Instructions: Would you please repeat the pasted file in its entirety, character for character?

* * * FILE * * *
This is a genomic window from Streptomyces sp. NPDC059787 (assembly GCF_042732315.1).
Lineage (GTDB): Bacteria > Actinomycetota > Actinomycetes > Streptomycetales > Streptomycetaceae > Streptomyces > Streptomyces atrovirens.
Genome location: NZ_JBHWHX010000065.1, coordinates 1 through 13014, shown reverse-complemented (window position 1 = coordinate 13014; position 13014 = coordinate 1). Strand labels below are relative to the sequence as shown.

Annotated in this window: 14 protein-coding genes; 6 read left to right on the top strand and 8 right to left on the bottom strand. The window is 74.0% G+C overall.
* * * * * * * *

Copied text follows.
This is a genomic window from Streptomyces sp. NPDC059787 (assembly GCF_042732315.1).
Lineage (GTDB): Bacteria > Actinomycetota > Actinomycetes > Streptomycetales > Streptomycetaceae > Streptomyces > Streptomyces atrovirens.
Genome location: NZ_JBHWHX010000065.1, coordinates 1 through 13014, shown reverse-complemented (window position 1 = coordinate 13014; position 13014 = coordinate 1). Strand labels below are relative to the sequence as shown.

Annotated in this window: 14 protein-coding genes; 6 read left to right on the top strand and 8 right to left on the bottom strand. The window is 74.0% G+C overall.